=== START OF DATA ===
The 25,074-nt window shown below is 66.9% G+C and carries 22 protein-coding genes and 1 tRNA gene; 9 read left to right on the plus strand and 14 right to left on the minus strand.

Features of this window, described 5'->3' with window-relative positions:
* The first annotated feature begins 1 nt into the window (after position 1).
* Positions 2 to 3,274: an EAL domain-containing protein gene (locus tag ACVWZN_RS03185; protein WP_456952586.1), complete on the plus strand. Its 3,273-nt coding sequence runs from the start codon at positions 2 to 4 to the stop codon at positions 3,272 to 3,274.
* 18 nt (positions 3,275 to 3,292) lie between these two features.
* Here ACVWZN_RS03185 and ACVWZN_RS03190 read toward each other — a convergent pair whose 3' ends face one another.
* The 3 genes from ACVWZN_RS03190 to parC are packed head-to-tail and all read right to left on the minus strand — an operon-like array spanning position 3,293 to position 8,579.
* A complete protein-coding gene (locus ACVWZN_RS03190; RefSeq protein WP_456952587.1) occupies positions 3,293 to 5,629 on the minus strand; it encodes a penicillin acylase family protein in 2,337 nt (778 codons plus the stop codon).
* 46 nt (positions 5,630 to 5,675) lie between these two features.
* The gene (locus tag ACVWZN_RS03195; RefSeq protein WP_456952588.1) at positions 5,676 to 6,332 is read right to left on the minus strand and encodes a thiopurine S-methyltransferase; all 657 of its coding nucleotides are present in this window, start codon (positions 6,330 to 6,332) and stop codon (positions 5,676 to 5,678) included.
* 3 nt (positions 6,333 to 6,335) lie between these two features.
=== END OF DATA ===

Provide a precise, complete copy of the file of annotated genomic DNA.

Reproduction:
The 25,074-nt window shown below is 66.9% G+C and carries 22 protein-coding genes and 1 tRNA gene; 9 read left to right on the plus strand and 14 right to left on the minus strand.

Features of this window, described 5'->3' with window-relative positions:
* The first annotated feature begins 1 nt into the window (after position 1).
* Positions 2 to 3,274: an EAL domain-containing protein gene (locus tag ACVWZN_RS03185; protein WP_456952586.1), complete on the plus strand. Its 3,273-nt coding sequence runs from the start codon at positions 2 to 4 to the stop codon at positions 3,272 to 3,274.
* 18 nt (positions 3,275 to 3,292) lie between these two features.
* Here ACVWZN_RS03185 and ACVWZN_RS03190 read toward each other — a convergent pair whose 3' ends face one another.
* The 3 genes from ACVWZN_RS03190 to parC are packed head-to-tail and all read right to left on the minus strand — an operon-like array spanning position 3,293 to position 8,579.
* A complete protein-coding gene (locus ACVWZN_RS03190; RefSeq protein WP_456952587.1) occupies positions 3,293 to 5,629 on the minus strand; it encodes a penicillin acylase family protein in 2,337 nt (778 codons plus the stop codon).
* 46 nt (positions 5,630 to 5,675) lie between these two features.
* The gene (locus tag ACVWZN_RS03195; RefSeq protein WP_456952588.1) at positions 5,676 to 6,332 is read right to left on the minus strand and encodes a thiopurine S-methyltransferase; all 657 of its coding nucleotides are present in this window, start codon (positions 6,330 to 6,332) and stop codon (positions 5,676 to 5,678) included.
* 3 nt (positions 6,333 to 6,335) lie between these two features.